For weeks the Visegrad Four countries – including the Czech Republic – were adamant they would oppose mandatory quotas but on Tuesday, Poland surprised its partners by completely changing course, voting with the majority of EU interior ministers in favour of the plan. I asked political analyst Jiří Pehe why most of the EU opposed the voluntary acceptance of refugees which had been pushed for by the former communist bloc countries.
“I think that the majority of the EU feels that unless we have a system which can be enforced and is transparent, a distribution of refugees within various countries simply won’t work. It can’t work on a voluntary basis also because there are certain countries, such as Slovakia or the Czech Republic, which want only a certain kind of refugee. That system would not work as the Czech Republic or Slovakia or Hungary prefers Christians and the rest would be 'stuck', so to speak, with the others. That certainly doesn’t seem like solidarity among the EU countries.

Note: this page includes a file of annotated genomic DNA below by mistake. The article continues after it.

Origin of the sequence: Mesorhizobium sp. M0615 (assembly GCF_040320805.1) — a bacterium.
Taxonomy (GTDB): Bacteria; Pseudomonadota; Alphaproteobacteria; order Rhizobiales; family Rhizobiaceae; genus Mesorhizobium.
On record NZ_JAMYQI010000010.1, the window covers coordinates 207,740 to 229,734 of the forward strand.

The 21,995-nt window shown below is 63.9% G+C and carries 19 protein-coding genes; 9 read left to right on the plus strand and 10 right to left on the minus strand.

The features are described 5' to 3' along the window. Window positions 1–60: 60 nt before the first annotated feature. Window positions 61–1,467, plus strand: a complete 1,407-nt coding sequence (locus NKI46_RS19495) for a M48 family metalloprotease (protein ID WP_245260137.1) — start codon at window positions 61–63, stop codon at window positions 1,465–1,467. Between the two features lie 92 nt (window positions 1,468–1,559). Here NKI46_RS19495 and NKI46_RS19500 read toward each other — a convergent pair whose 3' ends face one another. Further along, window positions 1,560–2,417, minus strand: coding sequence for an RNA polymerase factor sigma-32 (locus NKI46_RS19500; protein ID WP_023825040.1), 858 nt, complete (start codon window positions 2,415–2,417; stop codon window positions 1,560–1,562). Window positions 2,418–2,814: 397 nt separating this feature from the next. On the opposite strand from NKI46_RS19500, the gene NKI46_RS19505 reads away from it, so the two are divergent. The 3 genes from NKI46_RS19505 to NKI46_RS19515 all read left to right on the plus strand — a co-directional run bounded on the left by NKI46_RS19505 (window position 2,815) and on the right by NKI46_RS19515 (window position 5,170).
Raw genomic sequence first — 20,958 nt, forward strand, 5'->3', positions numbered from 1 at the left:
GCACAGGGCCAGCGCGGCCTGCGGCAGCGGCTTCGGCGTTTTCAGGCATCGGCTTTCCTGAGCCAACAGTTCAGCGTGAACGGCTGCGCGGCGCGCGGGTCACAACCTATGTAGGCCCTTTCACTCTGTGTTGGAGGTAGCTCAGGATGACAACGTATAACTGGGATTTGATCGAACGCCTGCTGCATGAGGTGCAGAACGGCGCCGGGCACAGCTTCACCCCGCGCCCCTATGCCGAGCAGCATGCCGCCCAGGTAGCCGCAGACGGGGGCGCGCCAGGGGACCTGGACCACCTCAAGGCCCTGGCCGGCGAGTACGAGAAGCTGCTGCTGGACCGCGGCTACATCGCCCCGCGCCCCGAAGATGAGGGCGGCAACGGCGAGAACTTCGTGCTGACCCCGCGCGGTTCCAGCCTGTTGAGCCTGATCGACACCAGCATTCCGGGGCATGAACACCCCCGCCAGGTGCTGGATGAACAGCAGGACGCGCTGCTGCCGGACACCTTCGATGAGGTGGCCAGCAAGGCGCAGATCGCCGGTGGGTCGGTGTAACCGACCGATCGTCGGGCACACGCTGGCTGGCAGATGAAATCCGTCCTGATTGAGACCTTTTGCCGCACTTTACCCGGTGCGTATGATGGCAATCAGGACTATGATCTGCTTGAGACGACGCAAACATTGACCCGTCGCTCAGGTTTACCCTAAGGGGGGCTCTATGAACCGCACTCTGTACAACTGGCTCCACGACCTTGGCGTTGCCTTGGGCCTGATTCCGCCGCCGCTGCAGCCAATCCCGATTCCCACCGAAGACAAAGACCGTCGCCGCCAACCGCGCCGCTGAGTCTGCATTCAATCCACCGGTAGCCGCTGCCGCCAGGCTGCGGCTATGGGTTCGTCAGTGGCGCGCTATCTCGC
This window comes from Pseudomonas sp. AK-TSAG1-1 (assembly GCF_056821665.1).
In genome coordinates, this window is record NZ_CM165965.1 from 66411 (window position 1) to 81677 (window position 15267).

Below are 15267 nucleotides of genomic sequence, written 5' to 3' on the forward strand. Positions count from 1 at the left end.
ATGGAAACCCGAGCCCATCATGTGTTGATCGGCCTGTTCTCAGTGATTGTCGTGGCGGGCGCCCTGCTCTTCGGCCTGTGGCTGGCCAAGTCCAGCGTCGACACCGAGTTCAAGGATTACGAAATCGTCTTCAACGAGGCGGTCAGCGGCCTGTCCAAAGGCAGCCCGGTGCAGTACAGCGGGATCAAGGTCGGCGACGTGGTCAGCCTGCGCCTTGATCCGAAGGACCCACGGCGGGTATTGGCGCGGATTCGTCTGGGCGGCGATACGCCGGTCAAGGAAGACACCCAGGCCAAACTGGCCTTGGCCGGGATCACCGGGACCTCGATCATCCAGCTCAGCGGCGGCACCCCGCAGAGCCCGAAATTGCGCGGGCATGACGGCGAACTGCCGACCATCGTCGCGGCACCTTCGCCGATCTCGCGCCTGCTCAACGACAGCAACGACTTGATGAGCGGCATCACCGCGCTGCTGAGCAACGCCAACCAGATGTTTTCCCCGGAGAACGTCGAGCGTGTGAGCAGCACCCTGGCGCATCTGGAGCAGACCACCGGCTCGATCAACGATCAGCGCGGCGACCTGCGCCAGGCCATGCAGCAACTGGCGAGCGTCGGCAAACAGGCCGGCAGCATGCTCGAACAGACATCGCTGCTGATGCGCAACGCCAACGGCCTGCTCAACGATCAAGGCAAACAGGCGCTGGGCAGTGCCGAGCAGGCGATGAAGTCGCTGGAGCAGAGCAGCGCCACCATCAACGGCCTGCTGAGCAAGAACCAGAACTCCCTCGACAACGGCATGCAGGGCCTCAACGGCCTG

“The other reason the EU pushed for mandatory quotas is because western countries especially need to show their voters they are not going it alone, that other countries are also willing to share the burden. They needed confirmation that the European Union as a whole is a sensible project. The quotas may end up not working as well as some may think they will but I think symbolically the move is one of enormous importance.”
In the end, the Visegrad Four didn’t hang together: Poland changed tack and turned 180 degrees, Slovakia says it will ignore the quotas no matter what and will launch legal action; where does this leave the Czech Republic, which currently has the leadership of the group?
“I think the Czech Republic definitely chose the wrong allies in the refugee crisis. By allying itself with Hungary, led by Viktor Orban, who has been criticised by the EU on many levels, or with Slovakia with Robert Fico, I think the country shot itself in the knee, so to speak.
“The most surprising thing in all of this is that the Czechs had no ‘retreat strategy’: they went to the summit of interior ministers without a Plan B. It seems that at that level they really did underestimate their allies, such as Poland, who proved to be more skilled by changing sides and supporting the majority when they saw the Visegrad position would be defeated. That will see positive consequences for Poland as it is no longer one of the countries blocking a European compromise.”
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